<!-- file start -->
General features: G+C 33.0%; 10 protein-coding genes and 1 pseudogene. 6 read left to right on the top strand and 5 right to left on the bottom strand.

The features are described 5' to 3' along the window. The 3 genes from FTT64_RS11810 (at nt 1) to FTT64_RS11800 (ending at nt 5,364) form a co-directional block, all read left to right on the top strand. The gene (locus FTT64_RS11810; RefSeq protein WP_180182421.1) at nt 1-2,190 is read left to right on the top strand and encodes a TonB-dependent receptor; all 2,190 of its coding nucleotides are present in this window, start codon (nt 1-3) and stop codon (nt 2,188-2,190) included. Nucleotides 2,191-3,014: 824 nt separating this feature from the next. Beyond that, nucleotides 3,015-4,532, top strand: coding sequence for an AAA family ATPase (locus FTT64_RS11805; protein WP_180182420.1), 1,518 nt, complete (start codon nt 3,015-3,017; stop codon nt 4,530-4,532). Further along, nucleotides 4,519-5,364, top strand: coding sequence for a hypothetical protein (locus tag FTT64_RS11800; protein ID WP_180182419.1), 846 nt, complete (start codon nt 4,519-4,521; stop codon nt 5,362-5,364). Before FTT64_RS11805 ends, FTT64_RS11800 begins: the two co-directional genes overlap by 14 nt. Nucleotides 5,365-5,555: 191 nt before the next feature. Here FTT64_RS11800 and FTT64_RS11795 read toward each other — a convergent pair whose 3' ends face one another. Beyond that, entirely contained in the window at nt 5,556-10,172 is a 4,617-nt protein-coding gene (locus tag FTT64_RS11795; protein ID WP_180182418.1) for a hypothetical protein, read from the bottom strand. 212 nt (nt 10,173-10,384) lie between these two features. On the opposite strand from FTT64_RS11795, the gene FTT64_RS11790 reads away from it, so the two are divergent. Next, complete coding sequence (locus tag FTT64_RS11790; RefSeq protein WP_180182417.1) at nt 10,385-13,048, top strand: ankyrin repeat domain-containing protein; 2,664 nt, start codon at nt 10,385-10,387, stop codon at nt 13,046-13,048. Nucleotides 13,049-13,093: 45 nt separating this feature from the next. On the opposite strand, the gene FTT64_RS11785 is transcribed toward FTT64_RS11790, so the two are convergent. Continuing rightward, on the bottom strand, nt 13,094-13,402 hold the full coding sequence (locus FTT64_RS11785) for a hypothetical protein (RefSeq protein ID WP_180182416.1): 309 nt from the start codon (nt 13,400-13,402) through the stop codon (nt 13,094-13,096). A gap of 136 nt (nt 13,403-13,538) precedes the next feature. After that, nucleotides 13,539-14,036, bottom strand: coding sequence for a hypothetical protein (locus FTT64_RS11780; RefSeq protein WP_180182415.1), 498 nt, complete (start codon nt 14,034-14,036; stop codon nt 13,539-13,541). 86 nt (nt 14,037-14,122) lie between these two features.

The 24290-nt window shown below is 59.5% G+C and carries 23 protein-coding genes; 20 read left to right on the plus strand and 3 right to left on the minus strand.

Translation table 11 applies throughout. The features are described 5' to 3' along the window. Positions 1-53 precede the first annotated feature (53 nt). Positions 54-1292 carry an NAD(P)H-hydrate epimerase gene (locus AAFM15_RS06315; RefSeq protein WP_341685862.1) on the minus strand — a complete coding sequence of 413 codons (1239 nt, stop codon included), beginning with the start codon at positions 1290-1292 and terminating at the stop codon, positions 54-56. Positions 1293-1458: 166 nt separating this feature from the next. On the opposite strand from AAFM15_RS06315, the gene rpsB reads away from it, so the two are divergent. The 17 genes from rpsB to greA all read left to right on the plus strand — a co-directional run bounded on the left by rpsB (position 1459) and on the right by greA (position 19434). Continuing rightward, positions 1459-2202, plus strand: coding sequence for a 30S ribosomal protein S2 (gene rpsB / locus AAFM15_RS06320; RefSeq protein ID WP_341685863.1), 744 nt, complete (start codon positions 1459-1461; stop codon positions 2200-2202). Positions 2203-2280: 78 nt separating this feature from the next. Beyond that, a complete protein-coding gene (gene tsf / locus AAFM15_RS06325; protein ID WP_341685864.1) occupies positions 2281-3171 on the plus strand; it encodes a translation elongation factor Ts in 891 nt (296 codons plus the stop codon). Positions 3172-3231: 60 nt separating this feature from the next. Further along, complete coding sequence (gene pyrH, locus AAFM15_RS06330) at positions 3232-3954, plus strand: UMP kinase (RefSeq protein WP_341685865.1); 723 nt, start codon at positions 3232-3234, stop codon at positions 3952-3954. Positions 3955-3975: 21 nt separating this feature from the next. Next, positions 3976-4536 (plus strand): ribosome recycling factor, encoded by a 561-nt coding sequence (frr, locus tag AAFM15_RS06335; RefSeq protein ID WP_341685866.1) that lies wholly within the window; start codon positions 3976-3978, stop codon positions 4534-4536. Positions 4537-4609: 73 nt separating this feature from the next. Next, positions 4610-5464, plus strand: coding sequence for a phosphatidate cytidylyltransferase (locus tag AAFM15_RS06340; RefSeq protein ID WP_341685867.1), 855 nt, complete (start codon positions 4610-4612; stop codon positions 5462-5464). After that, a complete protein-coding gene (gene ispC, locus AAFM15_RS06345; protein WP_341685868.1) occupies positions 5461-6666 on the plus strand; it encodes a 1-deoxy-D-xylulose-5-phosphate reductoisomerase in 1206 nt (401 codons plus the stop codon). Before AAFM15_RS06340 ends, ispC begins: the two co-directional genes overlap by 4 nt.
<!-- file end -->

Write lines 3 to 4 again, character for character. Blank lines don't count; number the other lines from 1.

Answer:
The 24290-nt window shown below is 59.5% G+C and carries 23 protein-coding genes; 20 read left to right on the plus strand and 3 right to left on the minus strand.

Translation table 11 applies throughout. The features are described 5' to 3' along the window. Positions 1-53 precede the first annotated feature (53 nt). Positions 54-1292 carry an NAD(P)H-hydrate epimerase gene (locus AAFM15_RS06315; RefSeq protein WP_341685862.1) on the minus strand — a complete coding sequence of 413 codons (1239 nt, stop codon included), beginning with the start codon at positions 1290-1292 and terminating at the stop codon, positions 54-56. Positions 1293-1458: 166 nt separating this feature from the next. On the opposite strand from AAFM15_RS06315, the gene rpsB reads away from it, so the two are divergent. The 17 genes from rpsB to greA all read left to right on the plus strand — a co-directional run bounded on the left by rpsB (position 1459) and on the right by greA (position 19434). Continuing rightward, positions 1459-2202, plus strand: coding sequence for a 30S ribosomal protein S2 (gene rpsB / locus AAFM15_RS06320; RefSeq protein ID WP_341685863.1), 744 nt, complete (start codon positions 1459-1461; stop codon positions 2200-2202). Positions 2203-2280: 78 nt separating this feature from the next. Beyond that, a complete protein-coding gene (gene tsf / locus AAFM15_RS06325; protein ID WP_341685864.1) occupies positions 2281-3171 on the plus strand; it encodes a translation elongation factor Ts in 891 nt (296 codons plus the stop codon). Positions 3172-3231: 60 nt separating this feature from the next. Further along, complete coding sequence (gene pyrH, locus AAFM15_RS06330) at positions 3232-3954, plus strand: UMP kinase (RefSeq protein WP_341685865.1); 723 nt, start codon at positions 3232-3234, stop codon at positions 3952-3954. Positions 3955-3975: 21 nt separating this feature from the next. Next, positions 3976-4536 (plus strand): ribosome recycling factor, encoded by a 561-nt coding sequence (frr, locus tag AAFM15_RS06335; RefSeq protein ID WP_341685866.1) that lies wholly within the window; start codon positions 3976-3978, stop codon positions 4534-4536. Positions 4537-4609: 73 nt separating this feature from the next. Next, positions 4610-5464, plus strand: coding sequence for a phosphatidate cytidylyltransferase (locus tag AAFM15_RS06340; RefSeq protein ID WP_341685867.1), 855 nt, complete (start codon positions 4610-4612; stop codon positions 5462-5464). After that, a complete protein-coding gene (gene ispC, locus AAFM15_RS06345; protein WP_341685868.1) occupies positions 5461-6666 on the plus strand; it encodes a 1-deoxy-D-xylulose-5-phosphate reductoisomerase in 1206 nt (401 codons plus the stop codon). Before AAFM15_RS06340 ends, ispC begins: the two co-directional genes overlap by 4 nt.